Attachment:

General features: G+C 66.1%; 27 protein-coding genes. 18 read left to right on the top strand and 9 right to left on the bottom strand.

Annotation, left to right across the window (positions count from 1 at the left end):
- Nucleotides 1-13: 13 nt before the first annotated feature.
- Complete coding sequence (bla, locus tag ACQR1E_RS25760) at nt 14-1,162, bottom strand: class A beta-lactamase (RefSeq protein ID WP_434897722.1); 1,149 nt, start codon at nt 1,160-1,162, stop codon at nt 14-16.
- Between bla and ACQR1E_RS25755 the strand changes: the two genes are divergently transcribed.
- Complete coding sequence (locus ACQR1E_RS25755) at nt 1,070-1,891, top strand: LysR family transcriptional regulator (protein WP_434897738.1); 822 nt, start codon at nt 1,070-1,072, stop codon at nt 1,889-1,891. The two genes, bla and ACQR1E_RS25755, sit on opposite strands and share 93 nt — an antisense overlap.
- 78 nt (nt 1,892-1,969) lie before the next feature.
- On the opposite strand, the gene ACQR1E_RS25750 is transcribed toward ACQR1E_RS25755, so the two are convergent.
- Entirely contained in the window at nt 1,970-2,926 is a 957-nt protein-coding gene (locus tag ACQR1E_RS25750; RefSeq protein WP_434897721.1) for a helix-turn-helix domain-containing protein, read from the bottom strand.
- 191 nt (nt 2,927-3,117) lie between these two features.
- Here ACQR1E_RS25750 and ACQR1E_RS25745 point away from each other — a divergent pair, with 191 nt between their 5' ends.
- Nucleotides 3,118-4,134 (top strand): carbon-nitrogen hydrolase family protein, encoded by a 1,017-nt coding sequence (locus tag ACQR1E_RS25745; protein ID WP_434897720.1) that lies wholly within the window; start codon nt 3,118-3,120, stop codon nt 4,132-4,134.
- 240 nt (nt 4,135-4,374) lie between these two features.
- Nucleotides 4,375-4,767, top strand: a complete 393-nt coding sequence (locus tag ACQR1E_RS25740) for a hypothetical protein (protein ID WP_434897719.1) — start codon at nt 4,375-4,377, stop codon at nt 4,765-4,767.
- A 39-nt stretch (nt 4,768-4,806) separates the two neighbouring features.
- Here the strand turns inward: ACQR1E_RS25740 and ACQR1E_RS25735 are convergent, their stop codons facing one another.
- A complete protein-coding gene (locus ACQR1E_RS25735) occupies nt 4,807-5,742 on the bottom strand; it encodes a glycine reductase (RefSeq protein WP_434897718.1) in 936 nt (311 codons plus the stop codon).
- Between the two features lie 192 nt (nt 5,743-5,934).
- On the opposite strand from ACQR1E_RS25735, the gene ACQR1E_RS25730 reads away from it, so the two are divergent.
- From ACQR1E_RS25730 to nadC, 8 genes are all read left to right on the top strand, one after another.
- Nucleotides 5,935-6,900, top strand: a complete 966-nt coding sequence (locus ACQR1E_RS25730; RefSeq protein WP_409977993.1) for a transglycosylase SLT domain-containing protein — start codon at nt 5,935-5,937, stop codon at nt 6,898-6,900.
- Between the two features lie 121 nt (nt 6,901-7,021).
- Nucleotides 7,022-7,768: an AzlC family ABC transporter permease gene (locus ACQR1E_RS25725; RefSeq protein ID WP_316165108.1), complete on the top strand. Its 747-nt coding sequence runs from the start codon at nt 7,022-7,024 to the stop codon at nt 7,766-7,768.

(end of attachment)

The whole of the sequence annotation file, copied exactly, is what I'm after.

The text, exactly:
General features: G+C 66.1%; 27 protein-coding genes. 18 read left to right on the top strand and 9 right to left on the bottom strand.

Annotation, left to right across the window (positions count from 1 at the left end):
- Nucleotides 1-13: 13 nt before the first annotated feature.
- Complete coding sequence (bla, locus tag ACQR1E_RS25760) at nt 14-1,162, bottom strand: class A beta-lactamase (RefSeq protein ID WP_434897722.1); 1,149 nt, start codon at nt 1,160-1,162, stop codon at nt 14-16.
- Between bla and ACQR1E_RS25755 the strand changes: the two genes are divergently transcribed.
- Complete coding sequence (locus ACQR1E_RS25755) at nt 1,070-1,891, top strand: LysR family transcriptional regulator (protein WP_434897738.1); 822 nt, start codon at nt 1,070-1,072, stop codon at nt 1,889-1,891. The two genes, bla and ACQR1E_RS25755, sit on opposite strands and share 93 nt — an antisense overlap.
- 78 nt (nt 1,892-1,969) lie before the next feature.
- On the opposite strand, the gene ACQR1E_RS25750 is transcribed toward ACQR1E_RS25755, so the two are convergent.
- Entirely contained in the window at nt 1,970-2,926 is a 957-nt protein-coding gene (locus tag ACQR1E_RS25750; RefSeq protein WP_434897721.1) for a helix-turn-helix domain-containing protein, read from the bottom strand.
- 191 nt (nt 2,927-3,117) lie between these two features.
- Here ACQR1E_RS25750 and ACQR1E_RS25745 point away from each other — a divergent pair, with 191 nt between their 5' ends.
- Nucleotides 3,118-4,134 (top strand): carbon-nitrogen hydrolase family protein, encoded by a 1,017-nt coding sequence (locus tag ACQR1E_RS25745; protein ID WP_434897720.1) that lies wholly within the window; start codon nt 3,118-3,120, stop codon nt 4,132-4,134.
- 240 nt (nt 4,135-4,374) lie between these two features.
- Nucleotides 4,375-4,767, top strand: a complete 393-nt coding sequence (locus tag ACQR1E_RS25740) for a hypothetical protein (protein ID WP_434897719.1) — start codon at nt 4,375-4,377, stop codon at nt 4,765-4,767.
- A 39-nt stretch (nt 4,768-4,806) separates the two neighbouring features.
- Here the strand turns inward: ACQR1E_RS25740 and ACQR1E_RS25735 are convergent, their stop codons facing one another.
- A complete protein-coding gene (locus ACQR1E_RS25735) occupies nt 4,807-5,742 on the bottom strand; it encodes a glycine reductase (RefSeq protein WP_434897718.1) in 936 nt (311 codons plus the stop codon).
- Between the two features lie 192 nt (nt 5,743-5,934).
- On the opposite strand from ACQR1E_RS25735, the gene ACQR1E_RS25730 reads away from it, so the two are divergent.
- From ACQR1E_RS25730 to nadC, 8 genes are all read left to right on the top strand, one after another.
- Nucleotides 5,935-6,900, top strand: a complete 966-nt coding sequence (locus ACQR1E_RS25730; RefSeq protein WP_409977993.1) for a transglycosylase SLT domain-containing protein — start codon at nt 5,935-5,937, stop codon at nt 6,898-6,900.
- Between the two features lie 121 nt (nt 6,901-7,021).
- Nucleotides 7,022-7,768: an AzlC family ABC transporter permease gene (locus ACQR1E_RS25725; RefSeq protein ID WP_316165108.1), complete on the top strand. Its 747-nt coding sequence runs from the start codon at nt 7,022-7,024 to the stop codon at nt 7,766-7,768.